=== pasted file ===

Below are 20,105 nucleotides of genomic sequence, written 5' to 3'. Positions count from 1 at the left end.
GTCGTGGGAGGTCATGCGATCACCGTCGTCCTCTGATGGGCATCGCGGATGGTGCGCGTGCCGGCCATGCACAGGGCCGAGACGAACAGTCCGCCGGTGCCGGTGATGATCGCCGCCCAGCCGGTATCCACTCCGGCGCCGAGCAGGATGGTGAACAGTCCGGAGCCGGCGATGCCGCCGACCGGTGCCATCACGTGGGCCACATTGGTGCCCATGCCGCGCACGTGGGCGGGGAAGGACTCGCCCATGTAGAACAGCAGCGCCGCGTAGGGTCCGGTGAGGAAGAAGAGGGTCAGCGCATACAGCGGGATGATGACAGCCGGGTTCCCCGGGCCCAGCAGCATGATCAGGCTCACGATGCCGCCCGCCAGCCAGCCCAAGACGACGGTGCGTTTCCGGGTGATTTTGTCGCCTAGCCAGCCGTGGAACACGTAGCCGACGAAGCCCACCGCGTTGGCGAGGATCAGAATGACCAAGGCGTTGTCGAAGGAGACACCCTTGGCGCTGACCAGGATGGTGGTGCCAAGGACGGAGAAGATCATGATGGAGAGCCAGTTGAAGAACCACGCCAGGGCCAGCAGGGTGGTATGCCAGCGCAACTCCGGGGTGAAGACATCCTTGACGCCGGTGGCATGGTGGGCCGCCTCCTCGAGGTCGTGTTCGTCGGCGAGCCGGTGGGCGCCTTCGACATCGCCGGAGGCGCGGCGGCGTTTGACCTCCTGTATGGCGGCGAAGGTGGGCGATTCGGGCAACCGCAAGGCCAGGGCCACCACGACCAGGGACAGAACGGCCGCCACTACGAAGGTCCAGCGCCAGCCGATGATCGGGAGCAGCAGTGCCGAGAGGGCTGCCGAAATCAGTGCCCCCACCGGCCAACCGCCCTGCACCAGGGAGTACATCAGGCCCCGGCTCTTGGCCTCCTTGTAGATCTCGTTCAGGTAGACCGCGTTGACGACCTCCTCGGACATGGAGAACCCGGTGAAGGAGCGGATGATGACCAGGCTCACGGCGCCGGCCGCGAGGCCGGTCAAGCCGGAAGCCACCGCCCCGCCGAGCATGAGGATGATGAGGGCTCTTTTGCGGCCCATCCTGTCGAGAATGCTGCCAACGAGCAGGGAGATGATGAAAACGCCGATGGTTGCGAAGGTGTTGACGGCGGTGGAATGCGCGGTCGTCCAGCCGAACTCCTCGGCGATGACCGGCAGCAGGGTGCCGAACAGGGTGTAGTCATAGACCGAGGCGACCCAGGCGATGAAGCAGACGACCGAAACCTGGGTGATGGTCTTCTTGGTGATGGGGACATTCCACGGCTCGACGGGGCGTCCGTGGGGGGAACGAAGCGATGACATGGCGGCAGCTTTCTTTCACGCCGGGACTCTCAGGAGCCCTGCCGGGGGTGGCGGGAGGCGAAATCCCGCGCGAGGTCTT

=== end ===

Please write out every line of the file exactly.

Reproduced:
Below are 20,105 nucleotides of genomic sequence, written 5' to 3'. Positions count from 1 at the left end.
GTCGTGGGAGGTCATGCGATCACCGTCGTCCTCTGATGGGCATCGCGGATGGTGCGCGTGCCGGCCATGCACAGGGCCGAGACGAACAGTCCGCCGGTGCCGGTGATGATCGCCGCCCAGCCGGTATCCACTCCGGCGCCGAGCAGGATGGTGAACAGTCCGGAGCCGGCGATGCCGCCGACCGGTGCCATCACGTGGGCCACATTGGTGCCCATGCCGCGCACGTGGGCGGGGAAGGACTCGCCCATGTAGAACAGCAGCGCCGCGTAGGGTCCGGTGAGGAAGAAGAGGGTCAGCGCATACAGCGGGATGATGACAGCCGGGTTCCCCGGGCCCAGCAGCATGATCAGGCTCACGATGCCGCCCGCCAGCCAGCCCAAGACGACGGTGCGTTTCCGGGTGATTTTGTCGCCTAGCCAGCCGTGGAACACGTAGCCGACGAAGCCCACCGCGTTGGCGAGGATCAGAATGACCAAGGCGTTGTCGAAGGAGACACCCTTGGCGCTGACCAGGATGGTGGTGCCAAGGACGGAGAAGATCATGATGGAGAGCCAGTTGAAGAACCACGCCAGGGCCAGCAGGGTGGTATGCCAGCGCAACTCCGGGGTGAAGACATCCTTGACGCCGGTGGCATGGTGGGCCGCCTCCTCGAGGTCGTGTTCGTCGGCGAGCCGGTGGGCGCCTTCGACATCGCCGGAGGCGCGGCGGCGTTTGACCTCCTGTATGGCGGCGAAGGTGGGCGATTCGGGCAACCGCAAGGCCAGGGCCACCACGACCAGGGACAGAACGGCCGCCACTACGAAGGTCCAGCGCCAGCCGATGATCGGGAGCAGCAGTGCCGAGAGGGCTGCCGAAATCAGTGCCCCCACCGGCCAACCGCCCTGCACCAGGGAGTACATCAGGCCCCGGCTCTTGGCCTCCTTGTAGATCTCGTTCAGGTAGACCGCGTTGACGACCTCCTCGGACATGGAGAACCCGGTGAAGGAGCGGATGATGACCAGGCTCACGGCGCCGGCCGCGAGGCCGGTCAAGCCGGAAGCCACCGCCCCGCCGAGCATGAGGATGATGAGGGCTCTTTTGCGGCCCATCCTGTCGAGAATGCTGCCAACGAGCAGGGAGATGATGAAAACGCCGATGGTTGCGAAGGTGTTGACGGCGGTGGAATGCGCGGTCGTCCAGCCGAACTCCTCGGCGATGACCGGCAGCAGGGTGCCGAACAGGGTGTAGTCATAGACCGAGGCGACCCAGGCGATGAAGCAGACGACCGAAACCTGGGTGATGGTCTTCTTGGTGATGGGGACATTCCACGGCTCGACGGGGCGTCCGTGGGGGGAACGAAGCGATGACATGGCGGCAGCTTTCTTTCACGCCGGGACTCTCAGGAGCCCTGCCGGGGGTGGCGGGAGGCGAAATCCCGCGCGAGGTCTT